The use of client certificates for S/MIME and authentication to servers has never been that popular, which is a shame in these times of so much phishing and online identity fraud.

    My Subversion servers all use client certificates for authentication, and I have the option of signing my outgoing email and receiving incoming encrypted email when appropriate. As I’m at the Verified level, signed email shows my name and location.

    1. David,

      Hands down, that was the most comprehensive reply to any comment on this blog.

      I was unaware of the revocation issue but I did know about the auth certificate for browser based authentication. I believe that the auth cert is good for 30 days but I would have to check.

      Jan Dembowski

  2. So, for free, you not only got a server certificate that validates in IE and Firefox, you also got a service that checked your installation, found that your certificate was incompletely installed, and sent you an email telling you how to correct that.

    Amazing! Does any other CA offer that service (checking your installation after you get the cert, and advising you about it) AT ANY PRICE?

    As the world starts to catch on to the fact that there is now a free source of server certs that are valid in IE, and free email certs that work in all major email clients (at the same time that Thawte has stopped distributing free email certs), I think StartSSL is going to experience growth in demand for their certs, perhaps greater than any other certificate issuer has ever experienced. I hope they can keep up with the growing demand and remain in business. I fear that it takes lots of money to buy additional servers to meet all that additional demand, money that doesn’t come from giving away your product! I wish them luck and success.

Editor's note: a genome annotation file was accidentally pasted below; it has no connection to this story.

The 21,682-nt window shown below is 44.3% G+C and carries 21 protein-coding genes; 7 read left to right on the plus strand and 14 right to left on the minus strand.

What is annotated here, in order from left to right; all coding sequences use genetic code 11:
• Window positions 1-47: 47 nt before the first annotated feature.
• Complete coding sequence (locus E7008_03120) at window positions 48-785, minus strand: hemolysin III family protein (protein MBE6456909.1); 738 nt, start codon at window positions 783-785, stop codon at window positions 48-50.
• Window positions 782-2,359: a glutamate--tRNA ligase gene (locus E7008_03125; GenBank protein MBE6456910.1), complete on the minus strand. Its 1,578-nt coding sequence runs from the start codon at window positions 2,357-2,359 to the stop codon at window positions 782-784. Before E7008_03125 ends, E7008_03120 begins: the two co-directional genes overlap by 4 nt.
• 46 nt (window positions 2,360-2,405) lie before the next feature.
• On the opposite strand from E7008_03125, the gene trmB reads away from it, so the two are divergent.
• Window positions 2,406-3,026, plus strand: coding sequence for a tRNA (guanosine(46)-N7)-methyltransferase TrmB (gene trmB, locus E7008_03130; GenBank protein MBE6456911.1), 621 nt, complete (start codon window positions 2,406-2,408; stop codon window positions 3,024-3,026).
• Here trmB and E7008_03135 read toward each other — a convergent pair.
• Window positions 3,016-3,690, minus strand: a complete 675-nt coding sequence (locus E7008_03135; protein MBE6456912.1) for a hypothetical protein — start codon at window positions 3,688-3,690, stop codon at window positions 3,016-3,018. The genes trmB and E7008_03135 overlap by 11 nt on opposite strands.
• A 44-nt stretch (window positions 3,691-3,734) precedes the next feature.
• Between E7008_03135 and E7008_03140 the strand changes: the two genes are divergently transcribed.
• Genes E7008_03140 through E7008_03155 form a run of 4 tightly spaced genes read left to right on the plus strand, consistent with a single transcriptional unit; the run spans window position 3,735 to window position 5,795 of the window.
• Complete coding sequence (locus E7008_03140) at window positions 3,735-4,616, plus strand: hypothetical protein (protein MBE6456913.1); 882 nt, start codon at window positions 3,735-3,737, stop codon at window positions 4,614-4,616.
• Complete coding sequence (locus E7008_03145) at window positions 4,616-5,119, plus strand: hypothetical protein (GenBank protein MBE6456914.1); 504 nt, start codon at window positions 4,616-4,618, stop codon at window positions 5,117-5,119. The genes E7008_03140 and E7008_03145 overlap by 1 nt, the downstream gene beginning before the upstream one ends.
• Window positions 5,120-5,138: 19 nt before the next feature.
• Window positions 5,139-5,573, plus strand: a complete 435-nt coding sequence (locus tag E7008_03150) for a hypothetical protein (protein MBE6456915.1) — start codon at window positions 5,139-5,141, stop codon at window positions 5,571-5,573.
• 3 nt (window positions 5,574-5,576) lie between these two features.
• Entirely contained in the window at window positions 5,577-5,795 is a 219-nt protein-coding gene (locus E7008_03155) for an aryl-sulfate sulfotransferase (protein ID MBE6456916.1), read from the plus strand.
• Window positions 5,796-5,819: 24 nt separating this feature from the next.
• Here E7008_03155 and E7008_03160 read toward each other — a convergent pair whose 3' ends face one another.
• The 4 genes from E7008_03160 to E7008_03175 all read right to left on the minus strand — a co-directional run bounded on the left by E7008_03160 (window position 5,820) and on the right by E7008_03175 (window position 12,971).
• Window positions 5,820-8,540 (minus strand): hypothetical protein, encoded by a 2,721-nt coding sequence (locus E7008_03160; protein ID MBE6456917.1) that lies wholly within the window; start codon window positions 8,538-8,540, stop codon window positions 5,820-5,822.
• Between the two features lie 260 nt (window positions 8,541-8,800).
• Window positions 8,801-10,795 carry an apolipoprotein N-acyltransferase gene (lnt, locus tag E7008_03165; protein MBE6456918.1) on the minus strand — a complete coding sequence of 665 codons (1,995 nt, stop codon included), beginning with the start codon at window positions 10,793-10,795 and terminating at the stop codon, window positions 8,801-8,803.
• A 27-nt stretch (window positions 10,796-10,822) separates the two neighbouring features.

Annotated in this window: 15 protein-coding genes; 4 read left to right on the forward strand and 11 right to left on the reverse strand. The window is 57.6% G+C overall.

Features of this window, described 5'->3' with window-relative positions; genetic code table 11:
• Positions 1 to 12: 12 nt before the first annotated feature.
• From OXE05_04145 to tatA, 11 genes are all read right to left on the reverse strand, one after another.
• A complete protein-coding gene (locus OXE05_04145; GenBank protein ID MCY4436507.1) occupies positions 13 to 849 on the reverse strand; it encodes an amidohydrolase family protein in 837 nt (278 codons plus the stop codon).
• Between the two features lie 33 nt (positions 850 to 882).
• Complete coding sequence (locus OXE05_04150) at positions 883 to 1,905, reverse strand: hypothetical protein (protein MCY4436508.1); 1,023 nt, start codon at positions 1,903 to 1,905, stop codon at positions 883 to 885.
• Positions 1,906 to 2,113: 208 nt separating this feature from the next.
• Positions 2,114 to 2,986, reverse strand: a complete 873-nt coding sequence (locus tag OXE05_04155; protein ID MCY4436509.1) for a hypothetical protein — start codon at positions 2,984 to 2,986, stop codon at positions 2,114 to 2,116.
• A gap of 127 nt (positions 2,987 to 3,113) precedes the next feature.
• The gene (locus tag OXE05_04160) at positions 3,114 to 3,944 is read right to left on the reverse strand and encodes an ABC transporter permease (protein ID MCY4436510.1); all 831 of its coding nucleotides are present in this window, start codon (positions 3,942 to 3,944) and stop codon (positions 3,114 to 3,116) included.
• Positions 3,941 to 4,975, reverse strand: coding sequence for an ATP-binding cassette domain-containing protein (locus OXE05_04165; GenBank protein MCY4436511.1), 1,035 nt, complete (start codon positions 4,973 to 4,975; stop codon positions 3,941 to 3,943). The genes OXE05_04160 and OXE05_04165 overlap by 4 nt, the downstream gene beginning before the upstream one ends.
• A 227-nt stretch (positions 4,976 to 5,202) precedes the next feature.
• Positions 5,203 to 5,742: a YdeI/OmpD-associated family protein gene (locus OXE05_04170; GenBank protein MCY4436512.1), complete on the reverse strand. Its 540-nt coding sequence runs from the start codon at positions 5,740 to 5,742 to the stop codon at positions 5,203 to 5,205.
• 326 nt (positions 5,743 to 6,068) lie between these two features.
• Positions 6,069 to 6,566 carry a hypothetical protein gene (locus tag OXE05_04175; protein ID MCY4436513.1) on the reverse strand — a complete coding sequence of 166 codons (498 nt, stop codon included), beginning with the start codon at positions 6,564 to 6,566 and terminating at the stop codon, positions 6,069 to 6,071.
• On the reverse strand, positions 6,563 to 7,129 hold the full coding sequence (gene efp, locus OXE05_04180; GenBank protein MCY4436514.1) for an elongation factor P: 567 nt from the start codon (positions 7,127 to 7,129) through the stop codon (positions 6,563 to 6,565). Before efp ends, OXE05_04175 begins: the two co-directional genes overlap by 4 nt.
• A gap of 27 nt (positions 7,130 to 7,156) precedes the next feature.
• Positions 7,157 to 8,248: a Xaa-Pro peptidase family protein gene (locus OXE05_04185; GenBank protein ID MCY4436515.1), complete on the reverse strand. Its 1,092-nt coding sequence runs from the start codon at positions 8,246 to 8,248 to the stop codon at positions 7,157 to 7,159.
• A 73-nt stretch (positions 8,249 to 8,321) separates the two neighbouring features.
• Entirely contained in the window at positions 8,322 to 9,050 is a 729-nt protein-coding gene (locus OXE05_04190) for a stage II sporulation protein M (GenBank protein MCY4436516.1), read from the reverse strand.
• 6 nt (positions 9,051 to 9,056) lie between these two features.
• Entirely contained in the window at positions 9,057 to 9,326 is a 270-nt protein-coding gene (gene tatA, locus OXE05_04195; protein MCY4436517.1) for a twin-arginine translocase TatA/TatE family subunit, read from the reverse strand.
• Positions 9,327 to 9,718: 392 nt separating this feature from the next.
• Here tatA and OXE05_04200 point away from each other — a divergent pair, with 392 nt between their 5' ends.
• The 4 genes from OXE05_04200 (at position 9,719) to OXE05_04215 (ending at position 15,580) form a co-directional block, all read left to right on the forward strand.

1. [Edit: Nuts, I was playing around with the database and lost my comment. ]


      I’m not aware of other CAs doing this, but they might. StartSSL is doing something remarkable and I hope that many people take advantage of their free Class 1 certs.

      Jan Dembowski

    1. I don’t use Opera anymore and I don’t get what their problem may be.

      StartSSL provides an excellent source of free SSL certs. Their process and responsiveness is top notch and Eddy Nigg deserves an award for bringing SSL/TLS security confidentiality to everyone.

      So why wouldn’t Opera get on this bandwagon? My SSL cert works with my iPhone, expecting Opera to work out of the box should not be unreasonable.

  3. Thanks Jan. This post, with the comments as above, are extremely informative.

    You mention that ‘It’s very easy to setup WordPress to use SSL for log in and admin’. Any chance you may explain the benefits and means of implementing WordPress with SSL?

    Thank you!

    1. Gary,